Concert Review: FIDLAR

Photo by Alice Baxley
Photo by Alice Baxley

FIDLAR rocks The Observatory North Park, fueling the crowd’s excitement with a nonstop punk rock set.

Date: Oct. 17
Location: The Observatory North Park
Rating: 4.5/5.0

Punk concerts can be kinda same-y. A band gets up on stage, bangs out a set, people mosh, then the band finishes and the next one goes on. Repeat. To a large extent, that’s the point of punk, since its whole raison d’etre was to be a counterpoint to the elaborate show antics of hard rock groups in the ‘70s and ‘80s. But for the casual listener (hint: anyone who would list Green Day as a punk band) it can be hard to get into that kind of show without a touch of mainstream influences and showmanship. And for them, a good entry point into punk rock concerts would be Fidlar, who has a few subtle ways to keep its shows from becoming monotonous while staying close enough to its punk roots to satisfy longtime fans of the genre.

The venue was the Observatory North Park, a well-thought-out venue with raised floors toward the back for people who didn’t want to mosh and a bar behind that with a nicely-placed wall that actually allowed for talking over the music. Being a punk concert in North Park, there wasn’t a person to be found over 35, and contrary to the genre’s image, most members of the crowd were relaxed, social and approachable.

The Frights opened. They’re a local band that appear fairly regularly at the Che Cafe, among other places, and the trio plays songs of a mutant combination of punk and ‘50s doowop. Besides their taste, The Frights are also remarkable for how hard they get into the music. Jumping, running and flipping hair, they were on full display that night. The group rocked out to a fun but fairly unremarkable set consisting of some of their newer tracks.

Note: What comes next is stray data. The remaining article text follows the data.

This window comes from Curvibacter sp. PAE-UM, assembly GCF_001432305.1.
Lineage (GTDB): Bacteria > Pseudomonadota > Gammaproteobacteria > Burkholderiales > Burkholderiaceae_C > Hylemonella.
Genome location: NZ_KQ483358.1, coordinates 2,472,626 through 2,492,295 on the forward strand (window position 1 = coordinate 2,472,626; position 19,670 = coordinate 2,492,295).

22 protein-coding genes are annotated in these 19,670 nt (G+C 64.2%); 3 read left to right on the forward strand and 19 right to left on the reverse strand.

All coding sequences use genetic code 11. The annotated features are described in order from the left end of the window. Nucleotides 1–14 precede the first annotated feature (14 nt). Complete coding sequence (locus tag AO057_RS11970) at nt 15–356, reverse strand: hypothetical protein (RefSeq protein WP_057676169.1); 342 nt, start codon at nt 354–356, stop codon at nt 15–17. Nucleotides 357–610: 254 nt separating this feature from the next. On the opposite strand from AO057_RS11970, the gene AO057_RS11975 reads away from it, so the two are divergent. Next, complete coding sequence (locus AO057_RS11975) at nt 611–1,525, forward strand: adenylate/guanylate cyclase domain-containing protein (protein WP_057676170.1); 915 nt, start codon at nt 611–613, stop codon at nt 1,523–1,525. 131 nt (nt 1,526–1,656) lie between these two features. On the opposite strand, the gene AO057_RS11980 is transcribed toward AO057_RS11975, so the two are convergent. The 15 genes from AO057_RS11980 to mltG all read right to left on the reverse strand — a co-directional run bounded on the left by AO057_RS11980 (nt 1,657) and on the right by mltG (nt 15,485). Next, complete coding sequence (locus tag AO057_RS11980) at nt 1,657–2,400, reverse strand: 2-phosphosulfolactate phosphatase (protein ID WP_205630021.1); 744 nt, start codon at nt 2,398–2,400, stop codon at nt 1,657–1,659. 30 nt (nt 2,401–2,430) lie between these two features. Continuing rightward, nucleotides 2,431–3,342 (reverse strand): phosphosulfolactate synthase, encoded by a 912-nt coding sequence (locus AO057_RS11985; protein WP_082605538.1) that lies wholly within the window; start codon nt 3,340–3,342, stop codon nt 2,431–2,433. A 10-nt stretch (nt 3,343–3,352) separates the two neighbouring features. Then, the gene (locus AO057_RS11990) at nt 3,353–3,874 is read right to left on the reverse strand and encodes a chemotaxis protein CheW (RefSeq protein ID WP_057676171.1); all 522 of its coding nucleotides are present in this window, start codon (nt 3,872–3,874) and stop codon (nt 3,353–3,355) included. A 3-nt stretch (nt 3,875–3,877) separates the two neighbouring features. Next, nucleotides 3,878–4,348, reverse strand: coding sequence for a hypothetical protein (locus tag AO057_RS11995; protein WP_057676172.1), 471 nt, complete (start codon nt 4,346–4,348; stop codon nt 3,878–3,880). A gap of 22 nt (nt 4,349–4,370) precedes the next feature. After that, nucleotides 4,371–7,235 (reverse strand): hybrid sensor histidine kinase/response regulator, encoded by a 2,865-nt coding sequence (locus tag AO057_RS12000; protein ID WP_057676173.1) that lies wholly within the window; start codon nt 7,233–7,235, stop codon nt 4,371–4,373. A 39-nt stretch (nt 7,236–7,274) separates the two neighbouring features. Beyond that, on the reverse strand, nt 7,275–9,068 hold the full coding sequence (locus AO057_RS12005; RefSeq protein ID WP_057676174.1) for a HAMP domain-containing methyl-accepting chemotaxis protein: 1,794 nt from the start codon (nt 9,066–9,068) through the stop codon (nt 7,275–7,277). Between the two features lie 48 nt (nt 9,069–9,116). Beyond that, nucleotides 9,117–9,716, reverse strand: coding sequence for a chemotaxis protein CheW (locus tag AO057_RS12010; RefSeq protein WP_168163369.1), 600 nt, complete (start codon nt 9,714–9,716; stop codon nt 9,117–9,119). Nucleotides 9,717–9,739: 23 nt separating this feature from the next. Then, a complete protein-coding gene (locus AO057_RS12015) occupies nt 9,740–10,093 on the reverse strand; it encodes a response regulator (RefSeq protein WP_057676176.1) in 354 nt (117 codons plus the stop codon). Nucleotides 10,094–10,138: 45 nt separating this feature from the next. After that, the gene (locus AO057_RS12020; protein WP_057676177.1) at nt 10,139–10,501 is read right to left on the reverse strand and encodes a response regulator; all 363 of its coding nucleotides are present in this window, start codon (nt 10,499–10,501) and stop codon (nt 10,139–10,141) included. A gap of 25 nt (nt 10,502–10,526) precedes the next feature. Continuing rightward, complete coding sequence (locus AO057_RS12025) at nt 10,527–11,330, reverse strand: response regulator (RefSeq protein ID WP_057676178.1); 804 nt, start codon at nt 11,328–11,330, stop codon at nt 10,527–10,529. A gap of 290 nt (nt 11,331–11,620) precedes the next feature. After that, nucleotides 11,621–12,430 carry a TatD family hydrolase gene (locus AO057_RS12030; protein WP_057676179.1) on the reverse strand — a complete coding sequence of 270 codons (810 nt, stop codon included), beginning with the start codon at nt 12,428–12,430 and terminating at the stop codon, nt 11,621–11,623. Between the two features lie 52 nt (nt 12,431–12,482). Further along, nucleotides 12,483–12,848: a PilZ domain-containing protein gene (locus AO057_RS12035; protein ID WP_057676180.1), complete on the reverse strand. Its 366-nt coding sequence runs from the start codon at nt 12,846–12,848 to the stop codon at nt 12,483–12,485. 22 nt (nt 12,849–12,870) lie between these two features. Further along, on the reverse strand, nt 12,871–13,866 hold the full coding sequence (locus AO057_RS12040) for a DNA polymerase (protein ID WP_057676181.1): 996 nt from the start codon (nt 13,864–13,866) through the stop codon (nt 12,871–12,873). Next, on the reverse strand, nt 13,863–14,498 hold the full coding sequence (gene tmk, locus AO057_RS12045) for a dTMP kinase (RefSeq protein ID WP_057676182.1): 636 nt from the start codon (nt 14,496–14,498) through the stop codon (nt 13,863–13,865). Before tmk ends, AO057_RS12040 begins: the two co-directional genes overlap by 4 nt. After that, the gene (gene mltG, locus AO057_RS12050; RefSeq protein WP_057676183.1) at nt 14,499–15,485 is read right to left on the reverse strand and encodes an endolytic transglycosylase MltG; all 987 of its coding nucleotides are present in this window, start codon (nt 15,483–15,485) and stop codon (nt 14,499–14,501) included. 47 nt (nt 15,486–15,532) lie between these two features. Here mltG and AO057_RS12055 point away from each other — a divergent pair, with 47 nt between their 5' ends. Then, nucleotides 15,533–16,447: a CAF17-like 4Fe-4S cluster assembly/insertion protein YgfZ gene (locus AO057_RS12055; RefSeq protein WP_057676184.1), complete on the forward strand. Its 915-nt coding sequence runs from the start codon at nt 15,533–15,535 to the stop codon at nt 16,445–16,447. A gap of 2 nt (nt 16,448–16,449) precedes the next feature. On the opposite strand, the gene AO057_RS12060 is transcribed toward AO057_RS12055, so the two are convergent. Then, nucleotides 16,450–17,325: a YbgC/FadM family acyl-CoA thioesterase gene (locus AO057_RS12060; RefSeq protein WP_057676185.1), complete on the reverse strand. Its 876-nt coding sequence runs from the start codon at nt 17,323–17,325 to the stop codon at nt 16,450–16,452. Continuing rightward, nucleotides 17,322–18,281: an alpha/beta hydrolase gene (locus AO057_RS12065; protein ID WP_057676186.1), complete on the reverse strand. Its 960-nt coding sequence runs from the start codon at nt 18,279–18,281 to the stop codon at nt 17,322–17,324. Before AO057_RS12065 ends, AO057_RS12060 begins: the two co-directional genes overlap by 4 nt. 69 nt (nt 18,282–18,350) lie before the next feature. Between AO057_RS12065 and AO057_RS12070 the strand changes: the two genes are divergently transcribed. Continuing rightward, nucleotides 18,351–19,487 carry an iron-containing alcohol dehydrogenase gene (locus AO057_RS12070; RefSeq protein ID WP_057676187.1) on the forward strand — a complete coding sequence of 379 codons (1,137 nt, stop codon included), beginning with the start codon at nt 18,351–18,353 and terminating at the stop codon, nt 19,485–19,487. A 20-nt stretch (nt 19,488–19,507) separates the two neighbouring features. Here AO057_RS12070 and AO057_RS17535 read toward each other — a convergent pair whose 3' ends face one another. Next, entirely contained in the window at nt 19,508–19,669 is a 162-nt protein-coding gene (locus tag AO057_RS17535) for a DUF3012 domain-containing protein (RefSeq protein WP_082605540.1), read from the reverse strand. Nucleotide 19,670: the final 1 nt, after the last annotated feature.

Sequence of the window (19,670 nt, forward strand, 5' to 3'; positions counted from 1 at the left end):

FIDLAR calmly walked on stage and went right into “Stoked and Broke” off of its first album, which is hardly a warm-up. But the crowd was ready for it. It played songs off of both of its album, playing crowd favorites like “Cheap Beer,” “No Waves” and “Leave Me Alone,” and most of the crowd knew every single song. Its new album, “Too,” definitely has more pop influences, especially on songs like “40 oz. on Repeat” and “West Coast,” which it used to break up its slightly harsher first album.

Behind the band there were giant paper heads on sticks with glowing eyes, one for each of the four members of the band. In an interesting touch, they all had smoke coming out of their mouths at one point or another, except for the head representing the lead singer, referencing his recent hard-earned path to sobriety.

FIDLAR didn’t talk as much to the audience as it has at past concerts, like the more intimate Che Cafe venue, but right before the last song, Zac Carper, the lead singer asked everyone to sit down. And a concert hall with hundreds of people listened to him. He started the last song, “Cocaine,” and told everyone that they would know when to get up. They did, sitting poised to jump back up when the lyrics started; the quiet intro exploded into one of the band’s most wild songs. Even though it forewent the encore after, most of the audience was satisfied, shuffling tiredly and hard-of-hearing out of a truly energetic concert.

 

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